Furthermore, across West and Central Africa few preventive measures are in place, for example to deal with fake adoptions. Police lack the investigative tools to catch the criminals and to collect the evidence needed to bring them to justice. Indeed, in much of West Africa criminals cooperate more efficiently across borders than the police.

Africa - protect your children!

Protect Your Children

The blueprints exist, starting with the UN anti-trafficking Protocol. If you haven't signed up already, it's high time.

There are good regional action plans, including the ECOWAS/ECAS plan and the Ouagadougou Action Plan.

We have enough plans, now we need action. Governments must do more to implement their good intentions. If you need legal assistance, UNODC can help. If you need technical assistance, we can help too. If you need financial support, we can provide that as well, thanks to the UN.GIFT.

Start by criminalizing human trafficking - that would cover the recruitment of child soldiers, sexual slavery and forced labour.

Raise awareness to warn people - particularly at risk groups - about this crime, and how to prevent it. Here civil society and the media can help.

Strengthen the justice system to put traffickers behind bars.

Protect witnesses so that they will come forward with valuable information.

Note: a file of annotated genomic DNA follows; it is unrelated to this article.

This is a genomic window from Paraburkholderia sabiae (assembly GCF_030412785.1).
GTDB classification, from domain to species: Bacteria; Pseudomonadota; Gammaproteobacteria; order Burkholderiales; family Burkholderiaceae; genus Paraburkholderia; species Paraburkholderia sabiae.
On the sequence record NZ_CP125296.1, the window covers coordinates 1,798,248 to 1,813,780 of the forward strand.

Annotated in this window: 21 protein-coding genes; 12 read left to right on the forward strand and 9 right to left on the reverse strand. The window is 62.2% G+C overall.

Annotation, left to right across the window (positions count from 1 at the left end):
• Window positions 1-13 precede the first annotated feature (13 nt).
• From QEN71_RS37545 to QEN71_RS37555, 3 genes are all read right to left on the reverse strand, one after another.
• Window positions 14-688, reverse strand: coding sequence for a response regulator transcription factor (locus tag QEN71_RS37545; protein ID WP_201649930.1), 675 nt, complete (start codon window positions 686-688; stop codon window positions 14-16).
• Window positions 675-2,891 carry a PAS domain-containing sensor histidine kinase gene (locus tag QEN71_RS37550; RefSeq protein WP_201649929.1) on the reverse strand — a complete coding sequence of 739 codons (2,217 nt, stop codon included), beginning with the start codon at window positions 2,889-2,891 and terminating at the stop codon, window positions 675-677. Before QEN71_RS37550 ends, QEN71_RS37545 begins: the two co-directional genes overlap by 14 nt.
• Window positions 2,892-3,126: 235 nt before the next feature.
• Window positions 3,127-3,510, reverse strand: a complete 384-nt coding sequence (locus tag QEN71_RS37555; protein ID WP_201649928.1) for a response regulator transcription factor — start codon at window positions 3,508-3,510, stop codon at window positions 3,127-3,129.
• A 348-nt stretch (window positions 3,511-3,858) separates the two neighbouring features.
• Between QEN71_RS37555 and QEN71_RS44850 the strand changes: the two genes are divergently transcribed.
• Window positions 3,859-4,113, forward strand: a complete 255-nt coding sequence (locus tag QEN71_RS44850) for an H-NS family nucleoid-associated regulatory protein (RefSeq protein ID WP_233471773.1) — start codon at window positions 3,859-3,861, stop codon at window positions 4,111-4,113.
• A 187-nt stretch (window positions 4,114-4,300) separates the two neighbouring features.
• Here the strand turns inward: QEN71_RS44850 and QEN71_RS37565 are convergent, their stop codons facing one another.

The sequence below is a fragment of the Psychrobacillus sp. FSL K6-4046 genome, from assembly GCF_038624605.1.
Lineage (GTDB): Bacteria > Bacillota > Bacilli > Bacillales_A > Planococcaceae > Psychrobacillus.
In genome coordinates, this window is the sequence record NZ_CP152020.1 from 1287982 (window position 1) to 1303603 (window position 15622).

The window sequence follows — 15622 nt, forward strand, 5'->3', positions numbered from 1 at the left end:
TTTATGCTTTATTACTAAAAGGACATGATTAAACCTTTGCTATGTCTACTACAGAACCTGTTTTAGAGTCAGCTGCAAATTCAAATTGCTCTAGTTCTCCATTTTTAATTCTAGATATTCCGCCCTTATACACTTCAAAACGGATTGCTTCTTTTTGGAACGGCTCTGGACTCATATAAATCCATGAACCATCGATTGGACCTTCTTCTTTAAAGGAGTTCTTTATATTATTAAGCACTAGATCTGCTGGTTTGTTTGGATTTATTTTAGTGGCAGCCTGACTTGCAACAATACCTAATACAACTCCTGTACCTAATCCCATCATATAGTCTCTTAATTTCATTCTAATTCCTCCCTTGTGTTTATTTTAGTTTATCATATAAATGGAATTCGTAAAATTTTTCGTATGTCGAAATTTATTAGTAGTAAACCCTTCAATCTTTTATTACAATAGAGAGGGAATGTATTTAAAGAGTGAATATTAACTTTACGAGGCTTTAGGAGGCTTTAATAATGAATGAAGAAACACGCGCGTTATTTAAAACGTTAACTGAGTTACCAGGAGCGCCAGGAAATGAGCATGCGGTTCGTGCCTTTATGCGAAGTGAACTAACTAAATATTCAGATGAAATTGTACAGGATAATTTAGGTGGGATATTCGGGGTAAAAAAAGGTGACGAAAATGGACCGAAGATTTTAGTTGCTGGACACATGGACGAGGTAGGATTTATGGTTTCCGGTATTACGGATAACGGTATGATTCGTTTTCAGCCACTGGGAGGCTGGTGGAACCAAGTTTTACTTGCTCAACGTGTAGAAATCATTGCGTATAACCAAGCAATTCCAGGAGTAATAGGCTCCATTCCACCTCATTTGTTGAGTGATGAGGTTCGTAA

Help victims recover and reintegrate into society, and receive compensation.

Improve regional cooperation to fight this trans-national crime.

Strengthen the monitoring and review mechanism based on UN Security Council Resolution 1612 (of 2005) on Children in Conflict.

I also urge you to more rigorously collect data on trafficking cases and trends so that policy is evidence-based.

Ladies and Gentlemen,

Through national and regional action plans, and the global momentum generated by UN.GIFT, we have an historic opportunity to strengthen societies defences against a crime that has no place in the 21 st century.

This meeting will be judged by its outcome - on how we actually improve the lives of vulnerable children. I therefore urge you to focus on practical steps that can prevent present and future generations of children in West and Central Africa from suffering the abuse, exploitation, injury and death that have destroyed so many innocent lives in this part of the world.

Thank you for your commitment to this cause and for your attention.